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Costuming for the Courtroom

Katherine James of ACT of Communication continues publish excellent articles to educate attorneys on the live communication skills. One of my favorites is her article titled “Costuming for the Courtroom.” In this colorful piece she addresses the issues of WHAT NOT TO WEAR to the courtroom. And working with Katherine and Alan, I have seen firsthand the makeovers they have done to better the attorney and the witness’ presence in the courtroom. Katherine teaches attorneys how to costume just as a costume designer, to help better tell the courtroom who a person is and what a person’s character is.

I know this seems so elementary but when you read her stories and hear of her experiences, you can see why this is so essential. Here is a short clip from her article:

“Oh my God, she looks terrible! Can you help me make her not look like a hooker?” If I had a dollar for every time an attorney said that to me. Or how about, “He says all he owns are T-shirts and cut offs – and he thinks that’s what he should wear to court.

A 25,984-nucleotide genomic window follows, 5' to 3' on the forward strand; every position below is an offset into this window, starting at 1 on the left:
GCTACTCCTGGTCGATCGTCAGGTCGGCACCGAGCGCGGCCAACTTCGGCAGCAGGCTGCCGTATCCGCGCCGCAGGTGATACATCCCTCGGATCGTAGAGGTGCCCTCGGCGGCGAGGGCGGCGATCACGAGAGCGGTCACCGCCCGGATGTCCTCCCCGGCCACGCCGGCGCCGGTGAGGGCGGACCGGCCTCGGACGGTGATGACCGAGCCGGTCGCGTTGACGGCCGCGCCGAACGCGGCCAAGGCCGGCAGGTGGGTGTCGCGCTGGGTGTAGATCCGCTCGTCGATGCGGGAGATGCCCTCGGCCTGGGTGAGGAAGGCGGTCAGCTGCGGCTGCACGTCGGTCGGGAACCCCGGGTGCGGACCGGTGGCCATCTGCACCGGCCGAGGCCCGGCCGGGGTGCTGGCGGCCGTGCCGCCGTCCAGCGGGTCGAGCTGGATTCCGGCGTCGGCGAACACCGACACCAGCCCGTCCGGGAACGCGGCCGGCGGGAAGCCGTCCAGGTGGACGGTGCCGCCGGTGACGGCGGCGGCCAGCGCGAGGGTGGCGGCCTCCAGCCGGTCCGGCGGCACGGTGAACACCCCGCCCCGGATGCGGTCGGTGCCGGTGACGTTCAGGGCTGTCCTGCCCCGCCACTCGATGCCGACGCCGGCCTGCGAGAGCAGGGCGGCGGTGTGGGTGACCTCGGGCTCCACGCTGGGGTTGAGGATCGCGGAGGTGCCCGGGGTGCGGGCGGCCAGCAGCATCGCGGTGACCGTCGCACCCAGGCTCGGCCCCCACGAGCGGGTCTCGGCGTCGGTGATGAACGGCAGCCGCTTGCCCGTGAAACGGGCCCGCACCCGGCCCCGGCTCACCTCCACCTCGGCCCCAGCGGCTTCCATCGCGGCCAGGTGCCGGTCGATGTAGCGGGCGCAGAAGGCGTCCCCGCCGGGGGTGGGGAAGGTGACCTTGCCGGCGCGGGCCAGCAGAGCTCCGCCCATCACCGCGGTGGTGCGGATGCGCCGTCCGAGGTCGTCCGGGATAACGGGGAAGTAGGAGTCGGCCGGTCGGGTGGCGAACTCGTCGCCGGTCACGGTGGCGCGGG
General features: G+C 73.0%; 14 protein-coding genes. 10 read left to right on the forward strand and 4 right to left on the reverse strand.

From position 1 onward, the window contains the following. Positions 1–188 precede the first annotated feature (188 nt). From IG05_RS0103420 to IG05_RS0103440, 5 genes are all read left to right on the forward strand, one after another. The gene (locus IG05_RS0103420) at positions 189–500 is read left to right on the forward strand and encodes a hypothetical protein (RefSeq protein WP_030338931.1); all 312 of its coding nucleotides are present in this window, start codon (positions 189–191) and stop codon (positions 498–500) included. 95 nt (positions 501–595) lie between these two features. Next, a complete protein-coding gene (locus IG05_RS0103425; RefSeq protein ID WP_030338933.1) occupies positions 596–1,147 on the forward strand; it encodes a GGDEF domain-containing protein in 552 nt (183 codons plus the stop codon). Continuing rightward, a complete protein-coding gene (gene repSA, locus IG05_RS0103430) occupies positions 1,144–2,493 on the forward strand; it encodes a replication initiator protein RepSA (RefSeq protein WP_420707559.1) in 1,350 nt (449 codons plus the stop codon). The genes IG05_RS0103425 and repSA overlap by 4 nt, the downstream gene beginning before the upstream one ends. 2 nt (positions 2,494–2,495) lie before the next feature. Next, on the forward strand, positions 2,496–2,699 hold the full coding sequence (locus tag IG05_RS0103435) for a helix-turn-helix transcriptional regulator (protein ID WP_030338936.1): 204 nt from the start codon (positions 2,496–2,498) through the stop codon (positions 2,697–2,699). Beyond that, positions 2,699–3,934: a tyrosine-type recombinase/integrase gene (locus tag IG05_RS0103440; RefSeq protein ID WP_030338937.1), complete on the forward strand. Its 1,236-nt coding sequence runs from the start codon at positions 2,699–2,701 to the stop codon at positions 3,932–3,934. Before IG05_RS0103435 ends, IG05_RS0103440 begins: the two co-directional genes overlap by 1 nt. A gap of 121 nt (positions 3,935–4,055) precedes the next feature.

Help!” Then, of course, there is the opposite but equally frightening comment, “I told him to wear a blue suit, white shirt and red tie – after all, I’ve worn the same blue suit to court for the last 25 years and I always have all my clients dress just like I do.”

How do these comments come to me? I have been a trial consultant for the past 30 years specializing in live communication skills for attorneys and their witnesses. But more significantly, I am the first trial consultant to apply theatre to the law. And as such, I am asked to make “courtroom costuming”
comments on a daily basis.

Even though I am not an attorney, I took away tips on color, style, fit, fabric and “persuasive” costuming. She also tackles the issues of judgments, misconceptions and credibility that commonly happen as a result of “poor” costuming. One may not realize the significant effect something so basic has on the jurors, judge etc…

I encourage everyone to read this article, whether you are preparing for a trial, a job interview or meeting the future in-laws she offers some useful pointers.

To read the full article please click here
Plaintiff Magazine Feb 2008


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